The Intergovernmental Panel on Climate Change asserts that the risks climate change poses to both natural and human systems are significantly higher for global warming of 1.5 °C compared to the current state, and far more severe at 2 °C.
The urgency of these findings is underscored by the timing of the report’s release, just ahead of the World Meteorological Congress (22 May to 2 June). The Congress will focus on bolstering weather and climate services to aid in climate change adaptation.
Key items on the agenda include the ongoing Early Warnings for All initiative, aiming to protect people from increasingly extreme weather, and the development of a new Greenhouse Gas Monitoring Infrastructure to better inform climate mitigation efforts.
The rallying cry from the scientific community is clear: increasing global temperatures are a reality we must face. It’s not just about hotter summers; it’s about a fundamental shift in our planet’s climate system. The question now is, how will we respond? The time for preparation and action is now. After all, our future, as these predictions indicate, is likely to be warmer than our past.
Global warming refers to the long-term increase in Earth’s average temperature due to human activities, primarily the emission of greenhouse gases such as carbon dioxide (CO2), methane (CH4), and nitrous oxide (N2O). This gradual rise in scorching temperatures, which began during the Industrial Revolution, has accelerated in recent decades, with the warmest years on record occurring since the late 20th century.
The primary driver of global warming is the greenhouse effect. Certain gases in Earth’s atmosphere, known as greenhouse gases, trap heat from the sun, preventing it from escaping back into space. This natural process is vital for life as it keeps the planet warm enough to sustain it.
However, human activities such as burning fossil fuels (coal, oil, and natural gas) for energy and deforestation have increased the concentration of these gases in the atmosphere, enhancing the greenhouse effect and causing the planet to heat up more than it naturally would.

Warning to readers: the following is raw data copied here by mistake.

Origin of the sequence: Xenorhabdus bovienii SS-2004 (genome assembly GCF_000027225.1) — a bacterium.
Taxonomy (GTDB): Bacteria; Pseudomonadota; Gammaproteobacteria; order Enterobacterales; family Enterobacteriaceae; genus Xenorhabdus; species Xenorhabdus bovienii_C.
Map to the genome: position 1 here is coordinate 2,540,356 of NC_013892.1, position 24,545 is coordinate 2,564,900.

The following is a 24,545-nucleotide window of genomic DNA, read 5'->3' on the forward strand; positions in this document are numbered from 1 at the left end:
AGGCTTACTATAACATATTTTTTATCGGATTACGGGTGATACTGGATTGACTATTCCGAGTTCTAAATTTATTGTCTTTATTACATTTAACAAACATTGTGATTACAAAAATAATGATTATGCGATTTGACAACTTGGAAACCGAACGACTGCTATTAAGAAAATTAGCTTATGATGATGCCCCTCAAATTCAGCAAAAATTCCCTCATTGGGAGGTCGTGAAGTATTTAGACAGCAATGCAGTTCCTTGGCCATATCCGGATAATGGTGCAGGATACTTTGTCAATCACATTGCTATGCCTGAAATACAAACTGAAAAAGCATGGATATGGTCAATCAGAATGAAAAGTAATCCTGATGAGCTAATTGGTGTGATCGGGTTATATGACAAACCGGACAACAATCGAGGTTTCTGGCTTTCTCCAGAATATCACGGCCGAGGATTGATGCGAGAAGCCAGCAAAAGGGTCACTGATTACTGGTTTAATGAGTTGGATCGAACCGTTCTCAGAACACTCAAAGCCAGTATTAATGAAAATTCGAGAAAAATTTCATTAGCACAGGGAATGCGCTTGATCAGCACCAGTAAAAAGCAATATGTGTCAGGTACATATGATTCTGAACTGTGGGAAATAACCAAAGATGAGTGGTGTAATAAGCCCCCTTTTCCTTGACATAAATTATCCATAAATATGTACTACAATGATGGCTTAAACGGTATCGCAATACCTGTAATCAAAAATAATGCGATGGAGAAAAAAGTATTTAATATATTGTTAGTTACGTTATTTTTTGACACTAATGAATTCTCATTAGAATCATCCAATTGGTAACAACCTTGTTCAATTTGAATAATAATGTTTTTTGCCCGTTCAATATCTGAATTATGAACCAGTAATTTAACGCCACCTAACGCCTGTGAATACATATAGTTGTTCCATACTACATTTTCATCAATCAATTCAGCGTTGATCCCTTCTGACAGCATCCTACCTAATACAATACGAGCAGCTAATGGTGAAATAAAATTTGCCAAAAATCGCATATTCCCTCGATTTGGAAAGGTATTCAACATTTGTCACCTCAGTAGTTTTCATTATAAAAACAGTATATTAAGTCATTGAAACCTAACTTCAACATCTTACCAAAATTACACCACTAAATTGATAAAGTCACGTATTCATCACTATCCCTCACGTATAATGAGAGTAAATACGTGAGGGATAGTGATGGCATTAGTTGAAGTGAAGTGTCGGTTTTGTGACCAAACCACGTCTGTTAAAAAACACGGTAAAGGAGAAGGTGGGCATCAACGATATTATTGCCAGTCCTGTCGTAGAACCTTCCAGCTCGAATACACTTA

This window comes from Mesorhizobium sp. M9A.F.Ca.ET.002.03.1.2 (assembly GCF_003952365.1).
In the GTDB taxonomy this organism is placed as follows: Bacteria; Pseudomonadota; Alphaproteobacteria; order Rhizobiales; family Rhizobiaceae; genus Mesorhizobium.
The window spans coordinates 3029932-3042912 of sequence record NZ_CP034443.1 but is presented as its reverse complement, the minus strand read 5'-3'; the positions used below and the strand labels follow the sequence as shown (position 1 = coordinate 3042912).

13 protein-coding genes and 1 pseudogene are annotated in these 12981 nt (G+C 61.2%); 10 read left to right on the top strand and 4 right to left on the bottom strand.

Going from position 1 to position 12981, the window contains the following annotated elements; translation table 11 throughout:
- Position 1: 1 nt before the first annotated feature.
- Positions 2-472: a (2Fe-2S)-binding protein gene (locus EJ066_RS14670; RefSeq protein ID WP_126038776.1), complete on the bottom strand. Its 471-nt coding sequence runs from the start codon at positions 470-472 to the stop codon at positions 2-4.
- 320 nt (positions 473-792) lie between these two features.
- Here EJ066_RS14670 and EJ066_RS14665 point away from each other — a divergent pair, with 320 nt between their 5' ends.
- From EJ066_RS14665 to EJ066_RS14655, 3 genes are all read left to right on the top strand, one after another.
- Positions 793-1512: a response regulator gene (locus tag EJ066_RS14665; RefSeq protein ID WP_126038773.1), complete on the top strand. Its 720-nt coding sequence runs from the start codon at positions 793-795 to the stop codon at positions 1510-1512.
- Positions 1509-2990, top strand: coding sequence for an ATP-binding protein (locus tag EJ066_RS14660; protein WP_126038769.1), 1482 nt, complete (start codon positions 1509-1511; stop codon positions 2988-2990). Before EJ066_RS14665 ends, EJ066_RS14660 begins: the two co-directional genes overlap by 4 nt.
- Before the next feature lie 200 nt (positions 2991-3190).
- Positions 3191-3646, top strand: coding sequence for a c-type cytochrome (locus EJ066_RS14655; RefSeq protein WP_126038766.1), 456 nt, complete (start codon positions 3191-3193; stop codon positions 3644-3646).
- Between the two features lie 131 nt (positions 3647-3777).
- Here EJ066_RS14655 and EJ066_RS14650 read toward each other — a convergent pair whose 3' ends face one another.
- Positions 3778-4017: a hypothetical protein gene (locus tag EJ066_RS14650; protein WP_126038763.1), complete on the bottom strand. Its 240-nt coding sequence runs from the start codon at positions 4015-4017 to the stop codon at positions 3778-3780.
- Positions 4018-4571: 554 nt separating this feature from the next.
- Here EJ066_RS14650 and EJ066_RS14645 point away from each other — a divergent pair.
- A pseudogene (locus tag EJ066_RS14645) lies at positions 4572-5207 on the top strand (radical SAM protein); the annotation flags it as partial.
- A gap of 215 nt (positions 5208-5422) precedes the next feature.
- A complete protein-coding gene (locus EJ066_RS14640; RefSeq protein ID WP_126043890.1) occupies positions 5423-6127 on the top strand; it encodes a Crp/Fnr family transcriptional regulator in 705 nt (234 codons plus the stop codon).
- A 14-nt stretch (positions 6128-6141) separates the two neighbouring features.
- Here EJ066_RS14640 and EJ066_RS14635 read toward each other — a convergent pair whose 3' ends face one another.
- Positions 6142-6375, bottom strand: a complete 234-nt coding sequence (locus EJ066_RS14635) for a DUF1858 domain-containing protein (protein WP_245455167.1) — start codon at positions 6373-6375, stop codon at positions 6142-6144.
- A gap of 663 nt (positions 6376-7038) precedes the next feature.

The effects of global warming are widespread and potentially devastating. They include:
As global temperatures rise, these scorching temperatures have a direct impact on polar ice caps and glaciers melt, adding more water to the oceans. Additionally, the water in the oceans expands as it warms. Both these factors contribute to a rise in sea levels, which can lead to coastal flooding and the loss of habitable land.
Global warming contributes to more frequent and intense weather events such as heatwaves, droughts, heavy rainfall, and hurricanes. These can have devastating effects on human societies and natural ecosystems.
The oceans absorb about a quarter of the CO2 humans produce. When CO2 dissolves in seawater, it forms carbonic acid, leading to ocean acidification. This change in ocean chemistry is harmful to marine life, particularly organisms with calcium carbonate shells or skeletons, such as corals, shellfish, and some types of plankton.
Global warming affects ecosystems and habitats, threatening wildlife and biodiversity. Some species may be unable to survive or reproduce in warmer conditions or may be unable to move to more suitable habitats, leading to population declines or even extinction.
Warmer temperatures can lead to heat-related illnesses and deaths. They can also contribute to the spread of diseases carried by vectors such as mosquitoes and ticks, which thrive in warmer climates.
Addressing global warming requires international cooperation and significant changes in how we produce and consume energy. The Paris Agreement, a global effort to combat climate change, aims to limit global warming to well below 2 degrees Celsius above pre-industrial levels, and to pursue efforts to limit the scorching temperatures increase to 1.5 degrees Celsius.
Achieving these goals will require transitioning to renewable energy sources, increasing energy efficiency, protecting and restoring forests, and developing technologies to remove CO2 from the atmosphere.